Friday, February 28, 2014

Loose Feathers #433

Short-eared Owl at Lacreek NWR / Photo Credit: Tom Koerner/USFWS
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Friday, February 21, 2014

Loose Feathers #432

Northern Pintails in flight / Photo by J. Kelly (USFWS)
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Monday, February 17, 2014

Photos of the Week: Red-necked Grebe

Red-necked Grebe is the most difficult to find of the three grebes that regularly visit the eastern coast of North America. Pied-billed Grebes are fairly common on inland waterways, especially during their migration, and Horned Grebes are easy to find along the coast. Red-necked Grebes are another matter since most of them winter around the Great Lakes or Canada's Maritime provinces. To see one in the Mid-Atlantic, you either need to get lucky or know a location where one is reliable.

On Saturday, I got lucky and found one along the Raritan River at Edison Boat Basin. What started as a search for unusual gulls instead turned up an unusual grebe. It started snowing furiously around the same time I spotted the grebe, so the white specks in these photos are snowflakes. Red-necked Grebe is noticeably larger than the other common eastern grebes. It is easily recognizable among grebes because of its long, loon-like bill.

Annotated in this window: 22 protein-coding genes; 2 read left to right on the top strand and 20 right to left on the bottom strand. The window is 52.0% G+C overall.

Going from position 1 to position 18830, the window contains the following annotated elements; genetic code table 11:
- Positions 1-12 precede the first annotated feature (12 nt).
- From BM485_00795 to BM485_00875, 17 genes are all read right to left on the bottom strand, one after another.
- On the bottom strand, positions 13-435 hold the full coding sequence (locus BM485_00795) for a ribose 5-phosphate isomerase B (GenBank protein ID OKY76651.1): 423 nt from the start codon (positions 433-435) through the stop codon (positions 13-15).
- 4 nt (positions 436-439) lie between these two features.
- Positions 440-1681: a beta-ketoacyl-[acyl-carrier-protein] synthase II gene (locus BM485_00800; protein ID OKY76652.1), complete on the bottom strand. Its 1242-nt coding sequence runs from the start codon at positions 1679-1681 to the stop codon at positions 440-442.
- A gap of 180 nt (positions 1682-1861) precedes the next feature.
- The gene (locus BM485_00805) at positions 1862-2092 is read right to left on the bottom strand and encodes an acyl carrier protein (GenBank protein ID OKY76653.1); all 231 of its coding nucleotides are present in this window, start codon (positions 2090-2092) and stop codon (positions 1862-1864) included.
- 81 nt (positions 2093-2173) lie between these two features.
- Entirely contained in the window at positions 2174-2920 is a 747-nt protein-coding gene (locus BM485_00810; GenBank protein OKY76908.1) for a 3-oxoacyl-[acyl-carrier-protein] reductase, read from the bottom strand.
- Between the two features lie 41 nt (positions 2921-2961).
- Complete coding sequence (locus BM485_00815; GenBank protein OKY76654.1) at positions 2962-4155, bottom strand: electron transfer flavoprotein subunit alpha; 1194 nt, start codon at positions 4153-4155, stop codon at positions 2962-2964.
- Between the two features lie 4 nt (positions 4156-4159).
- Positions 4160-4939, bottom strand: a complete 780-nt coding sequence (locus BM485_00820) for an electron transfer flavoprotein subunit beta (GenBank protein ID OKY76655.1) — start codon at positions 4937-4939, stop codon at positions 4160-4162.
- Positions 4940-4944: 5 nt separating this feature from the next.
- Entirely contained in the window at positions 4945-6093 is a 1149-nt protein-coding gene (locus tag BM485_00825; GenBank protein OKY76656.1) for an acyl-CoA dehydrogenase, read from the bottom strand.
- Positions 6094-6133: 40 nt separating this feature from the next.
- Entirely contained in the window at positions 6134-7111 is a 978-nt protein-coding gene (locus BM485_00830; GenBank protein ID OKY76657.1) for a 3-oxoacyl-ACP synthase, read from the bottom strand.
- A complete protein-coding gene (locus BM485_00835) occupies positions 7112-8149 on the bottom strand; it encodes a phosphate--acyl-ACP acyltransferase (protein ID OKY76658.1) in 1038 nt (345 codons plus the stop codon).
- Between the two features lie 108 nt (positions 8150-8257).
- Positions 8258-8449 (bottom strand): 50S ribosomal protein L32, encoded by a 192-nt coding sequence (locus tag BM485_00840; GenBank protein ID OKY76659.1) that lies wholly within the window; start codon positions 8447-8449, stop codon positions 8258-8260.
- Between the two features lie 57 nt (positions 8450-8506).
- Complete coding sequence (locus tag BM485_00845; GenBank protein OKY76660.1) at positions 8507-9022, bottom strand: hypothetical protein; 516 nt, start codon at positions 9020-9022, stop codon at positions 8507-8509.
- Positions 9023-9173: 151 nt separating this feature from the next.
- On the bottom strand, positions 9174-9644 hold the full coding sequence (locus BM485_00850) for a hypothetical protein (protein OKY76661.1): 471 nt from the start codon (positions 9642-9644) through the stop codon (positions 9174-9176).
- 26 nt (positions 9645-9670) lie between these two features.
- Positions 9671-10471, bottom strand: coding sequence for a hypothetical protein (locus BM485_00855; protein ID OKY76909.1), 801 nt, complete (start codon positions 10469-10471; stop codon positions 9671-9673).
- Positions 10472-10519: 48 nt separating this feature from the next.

While this species is uncommon here, seeing one on Saturday was not entirely surprising. The persistent cold of this winter has frozen many waterways further north and is pushing many waterbirds south of their normal wintering grounds. This is especially true of Red-necked Grebes and White-winged Scoters, and there have been several reports of Red-necked Grebes around New Jersey in recent weeks. Perhaps I will find a White-winged Scoter soon too.

Friday, February 14, 2014

Loose Feathers #431

Sanderlings / Photo by Bill Buchanan (USFWS)
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Monday, February 10, 2014

The Aerodynamics of Diving Peregrines

Falcons are well known for their speed and agility. They prey primarily on other birds and generally catch their prey on the wing. (Small falcons like kestrels often eat large insects or small rodents in addition to birds.) All falcons are sleek with pointed wings and capable of fast flight, but Peregrine Falcons in particular are noted for their high-speed dives. I have been fortunate to witness such dives on several occasions, and they remain impressive every time. A recent paper in PLoS ONE examines the aerodynamics of diving Peregrine Falcons through a series of experiments.

A typical sequence of images taken during a dive at the selected points. Source: PLoS ONE